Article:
Skip to main content

Thank you for visiting You are using a browser version with limited support for CSS. To obtain the best experience, we recommend you use a more up to date browser (or turn off compatibility mode in Internet Explorer). In the meantime, to ensure continued support, we are displaying the site without styles and JavaScript.

Gut microbiota

Intestinal bacteria influence brain activity in healthy humans

Emerging evidence indicates that the intestinal microbiota influence brain chemistry, development and behaviour in animals. Tillisch and colleagues now show that ingestion of selected probiotics changes brain connectivity and responses to emotional challenge in healthy humans, paving the way for therapeutic exploitation of the microbiome–brain axis for functional gastrointestinal and primary behavioural disorders.

This is a preview of subscription content, access via your institution

Relevant articles

Open Access articles citing this article.

Access options

Rent or buy this article

Get just this article for as long as you need it


Prices may be subject to local taxes which are calculated during checkout

Figure 1: Intestinal bacteria influence brain activity in healthy humans.


  1. Tillisch, K. et al. Consumption of fermented milk product with probiotic modulates brain activity. Gastroenterology

  2. Bercik, P. et al. The intestinal microbiota affect central levels of brain-derived neurotropic factor and behavior in mice. Gastroenterology 141, 599–609 (2011).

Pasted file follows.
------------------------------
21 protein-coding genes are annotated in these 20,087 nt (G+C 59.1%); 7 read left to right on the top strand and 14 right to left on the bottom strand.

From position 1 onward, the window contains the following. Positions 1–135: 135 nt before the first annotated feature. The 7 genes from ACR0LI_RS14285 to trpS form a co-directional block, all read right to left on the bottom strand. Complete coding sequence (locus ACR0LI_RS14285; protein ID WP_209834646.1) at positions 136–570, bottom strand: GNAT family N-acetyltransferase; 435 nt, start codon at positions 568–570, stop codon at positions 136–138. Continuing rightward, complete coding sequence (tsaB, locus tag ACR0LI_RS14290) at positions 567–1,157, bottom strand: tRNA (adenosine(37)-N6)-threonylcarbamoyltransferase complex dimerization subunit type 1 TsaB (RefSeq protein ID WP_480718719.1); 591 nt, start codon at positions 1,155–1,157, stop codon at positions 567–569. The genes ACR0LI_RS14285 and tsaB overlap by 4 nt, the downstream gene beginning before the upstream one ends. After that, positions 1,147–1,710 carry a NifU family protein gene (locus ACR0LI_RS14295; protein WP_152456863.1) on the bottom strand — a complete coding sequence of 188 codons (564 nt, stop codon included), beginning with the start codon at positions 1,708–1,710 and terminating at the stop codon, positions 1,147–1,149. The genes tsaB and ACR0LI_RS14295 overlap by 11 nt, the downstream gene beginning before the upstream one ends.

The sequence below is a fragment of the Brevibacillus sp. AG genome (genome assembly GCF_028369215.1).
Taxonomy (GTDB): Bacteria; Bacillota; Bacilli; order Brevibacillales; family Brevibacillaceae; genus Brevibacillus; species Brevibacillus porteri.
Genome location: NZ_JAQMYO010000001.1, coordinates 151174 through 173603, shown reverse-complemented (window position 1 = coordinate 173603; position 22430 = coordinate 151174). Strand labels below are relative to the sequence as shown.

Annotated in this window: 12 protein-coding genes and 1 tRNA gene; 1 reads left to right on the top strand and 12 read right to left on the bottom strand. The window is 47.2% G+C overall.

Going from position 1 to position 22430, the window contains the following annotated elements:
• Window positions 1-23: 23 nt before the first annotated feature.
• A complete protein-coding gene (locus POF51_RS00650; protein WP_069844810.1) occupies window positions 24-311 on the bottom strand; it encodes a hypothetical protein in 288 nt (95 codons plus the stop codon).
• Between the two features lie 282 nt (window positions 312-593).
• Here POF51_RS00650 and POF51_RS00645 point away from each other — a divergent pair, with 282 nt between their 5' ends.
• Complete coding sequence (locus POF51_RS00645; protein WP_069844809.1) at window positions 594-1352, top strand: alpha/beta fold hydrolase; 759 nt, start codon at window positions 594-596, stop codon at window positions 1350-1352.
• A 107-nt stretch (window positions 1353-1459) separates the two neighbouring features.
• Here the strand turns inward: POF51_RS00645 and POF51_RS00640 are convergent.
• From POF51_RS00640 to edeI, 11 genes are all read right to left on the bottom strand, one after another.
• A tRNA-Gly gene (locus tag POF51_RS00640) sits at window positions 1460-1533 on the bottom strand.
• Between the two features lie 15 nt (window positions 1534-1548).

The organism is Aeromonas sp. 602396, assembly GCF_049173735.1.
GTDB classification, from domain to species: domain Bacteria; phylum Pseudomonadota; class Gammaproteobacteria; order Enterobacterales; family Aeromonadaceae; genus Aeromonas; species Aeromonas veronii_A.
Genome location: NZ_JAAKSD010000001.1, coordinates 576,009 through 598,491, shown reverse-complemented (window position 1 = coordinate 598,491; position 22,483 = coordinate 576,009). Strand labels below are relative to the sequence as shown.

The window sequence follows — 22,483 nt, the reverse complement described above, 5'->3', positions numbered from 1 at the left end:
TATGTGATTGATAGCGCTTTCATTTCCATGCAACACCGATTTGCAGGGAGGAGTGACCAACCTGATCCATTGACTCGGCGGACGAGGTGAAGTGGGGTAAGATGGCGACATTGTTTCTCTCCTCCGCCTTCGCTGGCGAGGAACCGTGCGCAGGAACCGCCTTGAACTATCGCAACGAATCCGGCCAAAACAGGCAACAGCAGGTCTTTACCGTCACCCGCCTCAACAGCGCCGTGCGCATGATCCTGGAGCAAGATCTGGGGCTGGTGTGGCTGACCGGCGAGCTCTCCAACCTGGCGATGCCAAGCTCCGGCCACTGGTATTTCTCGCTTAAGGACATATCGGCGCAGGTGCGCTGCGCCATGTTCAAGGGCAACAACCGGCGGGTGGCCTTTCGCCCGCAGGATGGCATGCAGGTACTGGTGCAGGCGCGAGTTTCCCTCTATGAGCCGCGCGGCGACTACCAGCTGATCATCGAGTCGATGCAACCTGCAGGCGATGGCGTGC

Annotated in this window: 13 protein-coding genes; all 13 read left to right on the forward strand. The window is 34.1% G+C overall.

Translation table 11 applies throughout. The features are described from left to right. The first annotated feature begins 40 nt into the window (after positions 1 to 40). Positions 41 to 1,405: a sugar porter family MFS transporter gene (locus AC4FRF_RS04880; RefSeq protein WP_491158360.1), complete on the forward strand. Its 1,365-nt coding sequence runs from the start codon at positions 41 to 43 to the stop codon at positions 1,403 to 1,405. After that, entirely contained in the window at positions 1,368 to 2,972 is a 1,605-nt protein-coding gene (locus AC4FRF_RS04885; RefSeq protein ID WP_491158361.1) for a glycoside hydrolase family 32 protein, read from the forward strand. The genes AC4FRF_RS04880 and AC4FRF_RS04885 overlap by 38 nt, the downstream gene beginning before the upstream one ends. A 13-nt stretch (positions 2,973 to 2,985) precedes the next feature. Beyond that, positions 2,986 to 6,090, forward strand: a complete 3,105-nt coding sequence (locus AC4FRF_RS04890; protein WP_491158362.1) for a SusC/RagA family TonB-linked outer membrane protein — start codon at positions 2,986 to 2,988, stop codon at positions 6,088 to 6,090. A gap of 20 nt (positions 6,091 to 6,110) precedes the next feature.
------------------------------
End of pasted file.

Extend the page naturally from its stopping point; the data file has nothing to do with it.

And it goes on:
Article  CAS  Google Scholar 

  3. Collins, S.M., Surette, M. & Bercik, P. The interplay between the intestinal microbiota and the brain. Nat. Rev. Microbiol. 10, 735–742 (2012).

    Article  CAS  Google Scholar 

  4. Cryan, J.F. & Dinan, T. G. Mind-altering microorganisms: the impact of the gut microbiota on brain and behaviour. Nat. Rev. Neurosci. 13, 701–712 (2012).

    Article  CAS  Google Scholar 

  5. McNulty, N.P. et al. The impact of a consortium of fermented milk strains on the gut microbiome of gnotobiotic mice and monozygotic twins. Sci. Transl. Med. 3, 106ra106 (2011).

    Article  Google Scholar 

  6. Van Oudenhove, L. et al. Fatty acid-induced gut-brain signaling attenuates neural and behavioral effects of sad emotion in humans. J. Clin. Invest. 121, 3094–3099 (2011).

    Article  CAS  Google Scholar 

  7. Schreiber, J. et al. Neurologic considerations in propionic acidemia. Mol. Genet. Metab. 105, 10–15 (2012).

    Article  CAS  Google Scholar 

  8. Moayyedi, P. et al. The efficacy of probiotics in the treatment of irritable bowel syndrome: a systematic review. Gut 59, 325–332 (2010).

    Article  CAS  Google Scholar 

  9. Foster, J.A. & McVey Neufeld, K. A. Gut–brain axis: how the microbiome influences anxiety and depression. Trends Neurosci.

  10. Louis, P. Does the human gut microbiota contribute to the etiology of autism spectrum disorders? Dig. Dis. Sci. 57, 1987–1989 (2012).

    Article  Google Scholar 

Download references


The authors are supported by grants from the Canadian Institutes of Health Research and by a grant in aid from the Nestlé Research Center.

Author information

Authors and Affiliations


Corresponding author

Correspondence to Stephen M. Collins.

Ethics declarations

Competing interests

The authors have received a grant for research support from the Nestlé Research Center, Nestlé, Switzerland.

Rights and permissions

Reprints and Permissions

About this article

Cite this article

Collins, S., Bercik, P. Intestinal bacteria influence brain activity in healthy humans. Nat Rev Gastroenterol Hepatol 10, 326–327 (2013).

Download citation

  • Published:

  • Issue Date:

  • DOI:

This article is cited by


Quick links

Nature Briefing

Sign up for the Nature Briefing newsletter — what matters in science, free to your inbox daily.

Get the most important science stories of the day, free in your inbox. Sign up for Nature Briefing